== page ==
The effect of victim race on jurors’ perceptions of lethal use of force

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  • In recent years, a number of highly-publicized lethal police use of force (UoF) encounters have occurred in both Canada and the United States, sparking several social movements and causing public debate about officer accountability. The primary aim of this project is to increase our understanding of jurors' legal decision-making in trials involving police UoF by exploring what jurors discuss during deliberations in simulated trials and evaluating whether the race of the victim affects individual verdicts and deliberation content. Canadian jury eligible participants (N = 78) watched and listened to a fictional trial involving a police officer charged with manslaughter. The victim's race was manipulated to be either White or Indigenous. After rendering individual pre-deliberation verdicts, participants took part in a 60-minute deliberation session, then rendered individual post-deliberation verdicts. Study 1 investigated the relationship between victim race, jurors' perceived police legitimacy, and individual verdict decisions. Although victim race did not have a statistically significant effect on pre-deliberation verdicts, the odds of jurors rendering a guilty post-deliberation verdict was more than 16 times higher when the victim was White as opposed to Indigenous. Study 2 investigated how victim race and police legitimacy relate to the deliberation content of the juries. Analyses indicated that both of these variables play a significant role in jury deliberations. Specifically, jurors were significantly more likely to provide "anti-defendant" and "pro-prosecution" utterances when the victim was White, as compared to Indigenous. Additionally, jurors with negative perceptions of police were significantly more likely to utter "anti-defendant" statements. Overall, this study suggests that, contrary to the assumption of the Canadian legal system, victim race influences legal decision-making in trials involving officer UoF.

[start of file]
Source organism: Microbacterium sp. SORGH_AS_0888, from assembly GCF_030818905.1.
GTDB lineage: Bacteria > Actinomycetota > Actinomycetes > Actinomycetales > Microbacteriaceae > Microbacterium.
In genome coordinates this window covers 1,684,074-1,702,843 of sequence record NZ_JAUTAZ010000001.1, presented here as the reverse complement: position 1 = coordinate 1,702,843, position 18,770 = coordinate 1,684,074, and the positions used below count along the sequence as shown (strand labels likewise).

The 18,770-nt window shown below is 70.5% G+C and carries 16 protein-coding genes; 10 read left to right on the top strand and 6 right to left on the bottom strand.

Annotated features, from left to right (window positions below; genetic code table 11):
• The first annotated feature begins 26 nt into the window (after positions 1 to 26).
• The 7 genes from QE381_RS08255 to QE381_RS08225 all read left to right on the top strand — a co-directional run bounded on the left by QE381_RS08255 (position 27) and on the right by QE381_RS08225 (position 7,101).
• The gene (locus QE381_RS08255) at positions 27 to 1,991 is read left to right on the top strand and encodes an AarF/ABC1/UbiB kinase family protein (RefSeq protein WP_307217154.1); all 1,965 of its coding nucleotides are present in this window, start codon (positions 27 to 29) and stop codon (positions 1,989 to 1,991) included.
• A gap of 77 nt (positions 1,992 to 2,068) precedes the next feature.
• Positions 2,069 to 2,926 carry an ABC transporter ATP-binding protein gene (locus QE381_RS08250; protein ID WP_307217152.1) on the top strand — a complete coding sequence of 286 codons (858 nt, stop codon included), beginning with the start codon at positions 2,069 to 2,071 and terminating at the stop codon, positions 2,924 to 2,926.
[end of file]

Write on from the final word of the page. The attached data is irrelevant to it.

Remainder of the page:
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  • Copyright © 2021 the author(s). Theses may be used for non-commercial research, educational, or related academic purposes only. Such uses include personal study, research, scholarship, and teaching. Theses may only be shared by linking to Carleton University Institutional Repository and no part may be used without proper attribution to the author. No part may be used for commercial purposes directly or indirectly via a for-profit platform; no adaptation or derivative works are permitted without consent from the copyright owner.
Date Created
  • 2021


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